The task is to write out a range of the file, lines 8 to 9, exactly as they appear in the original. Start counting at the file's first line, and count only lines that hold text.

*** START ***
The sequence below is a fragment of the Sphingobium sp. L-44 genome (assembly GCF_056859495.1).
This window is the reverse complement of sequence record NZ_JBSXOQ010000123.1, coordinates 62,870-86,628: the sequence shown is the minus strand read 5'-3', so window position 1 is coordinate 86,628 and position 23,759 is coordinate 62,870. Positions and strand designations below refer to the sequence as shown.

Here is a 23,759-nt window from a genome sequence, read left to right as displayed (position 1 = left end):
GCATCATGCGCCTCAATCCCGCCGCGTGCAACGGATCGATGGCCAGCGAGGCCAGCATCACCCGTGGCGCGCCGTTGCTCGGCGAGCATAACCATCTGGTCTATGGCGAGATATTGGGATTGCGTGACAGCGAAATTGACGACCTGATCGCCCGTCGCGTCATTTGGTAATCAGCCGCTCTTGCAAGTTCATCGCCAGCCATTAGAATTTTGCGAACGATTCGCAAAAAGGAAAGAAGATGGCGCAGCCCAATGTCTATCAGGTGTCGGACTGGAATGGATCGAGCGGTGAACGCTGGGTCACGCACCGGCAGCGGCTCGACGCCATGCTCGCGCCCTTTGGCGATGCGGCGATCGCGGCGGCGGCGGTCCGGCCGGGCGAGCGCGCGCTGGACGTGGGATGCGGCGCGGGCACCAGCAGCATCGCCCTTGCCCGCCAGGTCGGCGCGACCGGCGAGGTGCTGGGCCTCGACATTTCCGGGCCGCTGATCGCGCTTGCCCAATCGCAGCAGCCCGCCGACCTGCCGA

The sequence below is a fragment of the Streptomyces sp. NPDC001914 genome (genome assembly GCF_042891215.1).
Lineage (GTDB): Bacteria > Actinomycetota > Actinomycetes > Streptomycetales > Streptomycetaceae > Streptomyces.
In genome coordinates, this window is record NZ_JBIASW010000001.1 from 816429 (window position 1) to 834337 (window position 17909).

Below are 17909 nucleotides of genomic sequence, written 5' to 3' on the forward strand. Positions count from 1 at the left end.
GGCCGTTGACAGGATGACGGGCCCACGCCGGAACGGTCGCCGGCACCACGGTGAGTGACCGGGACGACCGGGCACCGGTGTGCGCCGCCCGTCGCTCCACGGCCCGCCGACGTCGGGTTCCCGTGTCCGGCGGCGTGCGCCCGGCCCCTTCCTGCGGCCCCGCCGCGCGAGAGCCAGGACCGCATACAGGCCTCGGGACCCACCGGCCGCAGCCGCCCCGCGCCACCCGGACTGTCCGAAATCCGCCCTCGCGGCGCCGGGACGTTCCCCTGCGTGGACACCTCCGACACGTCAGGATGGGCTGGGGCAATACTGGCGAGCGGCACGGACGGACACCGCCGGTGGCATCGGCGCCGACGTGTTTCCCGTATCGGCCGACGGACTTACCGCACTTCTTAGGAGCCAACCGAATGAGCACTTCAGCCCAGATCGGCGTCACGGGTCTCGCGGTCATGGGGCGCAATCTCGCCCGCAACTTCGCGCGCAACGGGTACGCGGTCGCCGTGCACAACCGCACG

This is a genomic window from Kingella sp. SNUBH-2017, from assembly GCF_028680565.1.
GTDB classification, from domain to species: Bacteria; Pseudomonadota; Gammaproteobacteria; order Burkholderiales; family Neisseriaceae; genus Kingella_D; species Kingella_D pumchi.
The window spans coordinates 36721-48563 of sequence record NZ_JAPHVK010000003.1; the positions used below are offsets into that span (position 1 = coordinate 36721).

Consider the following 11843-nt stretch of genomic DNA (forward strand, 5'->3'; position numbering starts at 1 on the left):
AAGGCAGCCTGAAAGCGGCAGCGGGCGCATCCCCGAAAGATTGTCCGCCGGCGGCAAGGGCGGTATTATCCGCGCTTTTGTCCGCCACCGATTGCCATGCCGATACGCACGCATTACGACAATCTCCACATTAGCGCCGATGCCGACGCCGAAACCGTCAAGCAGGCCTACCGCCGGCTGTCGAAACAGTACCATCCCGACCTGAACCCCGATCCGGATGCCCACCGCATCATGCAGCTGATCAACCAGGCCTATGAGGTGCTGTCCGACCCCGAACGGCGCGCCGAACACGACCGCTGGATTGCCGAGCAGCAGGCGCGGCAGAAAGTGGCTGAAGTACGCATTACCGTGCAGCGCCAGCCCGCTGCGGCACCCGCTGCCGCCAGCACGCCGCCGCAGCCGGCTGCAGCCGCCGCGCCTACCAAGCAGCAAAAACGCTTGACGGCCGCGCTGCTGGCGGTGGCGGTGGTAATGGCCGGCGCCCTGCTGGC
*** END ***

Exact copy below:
Below are 17909 nucleotides of genomic sequence, written 5' to 3' on the forward strand. Positions count from 1 at the left end.
GGCCGTTGACAGGATGACGGGCCCACGCCGGAACGGTCGCCGGCACCACGGTGAGTGACCGGGACGACCGGGCACCGGTGTGCGCCGCCCGTCGCTCCACGGCCCGCCGACGTCGGGTTCCCGTGTCCGGCGGCGTGCGCCCGGCCCCTTCCTGCGGCCCCGCCGCGCGAGAGCCAGGACCGCATACAGGCCTCGGGACCCACCGGCCGCAGCCGCCCCGCGCCACCCGGACTGTCCGAAATCCGCCCTCGCGGCGCCGGGACGTTCCCCTGCGTGGACACCTCCGACACGTCAGGATGGGCTGGGGCAATACTGGCGAGCGGCACGGACGGACACCGCCGGTGGCATCGGCGCCGACGTGTTTCCCGTATCGGCCGACGGACTTACCGCACTTCTTAGGAGCCAACCGAATGAGCACTTCAGCCCAGATCGGCGTCACGGGTCTCGCGGTCATGGGGCGCAATCTCGCCCGCAACTTCGCGCGCAACGGGTACGCGGTCGCCGTGCACAACCGCACG